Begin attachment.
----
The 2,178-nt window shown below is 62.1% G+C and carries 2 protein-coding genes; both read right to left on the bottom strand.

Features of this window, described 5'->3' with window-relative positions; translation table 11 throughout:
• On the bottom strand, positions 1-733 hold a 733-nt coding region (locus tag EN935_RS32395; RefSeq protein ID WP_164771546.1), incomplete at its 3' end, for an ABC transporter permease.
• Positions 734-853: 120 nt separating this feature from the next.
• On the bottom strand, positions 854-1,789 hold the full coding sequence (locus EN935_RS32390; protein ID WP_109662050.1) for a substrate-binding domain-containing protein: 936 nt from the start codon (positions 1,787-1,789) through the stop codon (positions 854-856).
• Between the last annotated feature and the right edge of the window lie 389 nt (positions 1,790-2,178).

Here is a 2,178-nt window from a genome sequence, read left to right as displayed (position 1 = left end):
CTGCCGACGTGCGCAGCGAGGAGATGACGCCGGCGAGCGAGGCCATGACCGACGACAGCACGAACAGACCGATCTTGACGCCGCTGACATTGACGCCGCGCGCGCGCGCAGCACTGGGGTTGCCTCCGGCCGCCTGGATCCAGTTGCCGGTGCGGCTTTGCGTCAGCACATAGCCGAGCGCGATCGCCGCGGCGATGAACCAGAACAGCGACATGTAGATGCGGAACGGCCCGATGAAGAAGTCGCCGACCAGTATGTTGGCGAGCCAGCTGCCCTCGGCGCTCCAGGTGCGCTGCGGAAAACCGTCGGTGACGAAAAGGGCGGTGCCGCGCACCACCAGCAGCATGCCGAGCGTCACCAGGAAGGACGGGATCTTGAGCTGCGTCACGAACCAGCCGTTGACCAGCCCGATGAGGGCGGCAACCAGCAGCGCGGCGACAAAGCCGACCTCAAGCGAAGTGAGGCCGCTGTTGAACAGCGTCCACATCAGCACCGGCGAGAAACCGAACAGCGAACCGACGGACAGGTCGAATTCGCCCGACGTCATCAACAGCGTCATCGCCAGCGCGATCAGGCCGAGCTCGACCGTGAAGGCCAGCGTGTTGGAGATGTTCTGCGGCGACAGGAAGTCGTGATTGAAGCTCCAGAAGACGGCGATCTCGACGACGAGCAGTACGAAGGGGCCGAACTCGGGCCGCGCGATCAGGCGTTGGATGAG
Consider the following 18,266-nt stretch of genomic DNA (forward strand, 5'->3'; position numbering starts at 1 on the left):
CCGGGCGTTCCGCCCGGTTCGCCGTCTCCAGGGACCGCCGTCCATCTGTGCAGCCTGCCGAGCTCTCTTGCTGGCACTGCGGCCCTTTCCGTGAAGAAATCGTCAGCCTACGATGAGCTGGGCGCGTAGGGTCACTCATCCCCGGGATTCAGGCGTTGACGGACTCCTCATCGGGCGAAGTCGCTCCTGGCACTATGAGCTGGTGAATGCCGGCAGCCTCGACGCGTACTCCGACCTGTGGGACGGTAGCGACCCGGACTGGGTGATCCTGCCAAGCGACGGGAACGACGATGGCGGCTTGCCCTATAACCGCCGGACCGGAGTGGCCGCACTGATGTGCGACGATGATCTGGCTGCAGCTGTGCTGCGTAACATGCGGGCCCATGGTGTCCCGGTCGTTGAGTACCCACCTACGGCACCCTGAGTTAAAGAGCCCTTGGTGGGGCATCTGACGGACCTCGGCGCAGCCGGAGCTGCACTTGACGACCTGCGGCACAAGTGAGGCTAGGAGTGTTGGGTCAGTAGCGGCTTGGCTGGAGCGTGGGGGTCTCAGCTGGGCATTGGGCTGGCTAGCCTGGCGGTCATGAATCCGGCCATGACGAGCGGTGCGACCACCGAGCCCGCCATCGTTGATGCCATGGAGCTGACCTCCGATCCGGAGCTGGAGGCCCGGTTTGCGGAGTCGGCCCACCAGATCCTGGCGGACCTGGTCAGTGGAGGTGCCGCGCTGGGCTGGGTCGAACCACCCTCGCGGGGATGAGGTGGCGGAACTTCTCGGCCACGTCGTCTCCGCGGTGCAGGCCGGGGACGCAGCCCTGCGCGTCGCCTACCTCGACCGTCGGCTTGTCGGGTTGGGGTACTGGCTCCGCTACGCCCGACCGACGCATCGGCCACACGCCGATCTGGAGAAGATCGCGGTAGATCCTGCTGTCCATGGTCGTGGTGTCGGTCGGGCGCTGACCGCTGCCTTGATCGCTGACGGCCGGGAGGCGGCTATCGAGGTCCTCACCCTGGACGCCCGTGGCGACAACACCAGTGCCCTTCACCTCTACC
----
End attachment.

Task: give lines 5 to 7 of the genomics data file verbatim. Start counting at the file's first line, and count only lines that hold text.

• On the bottom strand, positions 854-1,789 hold the full coding sequence (locus EN935_RS32390; protein ID WP_109662050.1) for a substrate-binding domain-containing protein: 936 nt from the start codon (positions 1,787-1,789) through the stop codon (positions 854-856).
• Between the last annotated feature and the right edge of the window lie 389 nt (positions 1,790-2,178).

Here is a 2,178-nt window from a genome sequence, read left to right as displayed (position 1 = left end):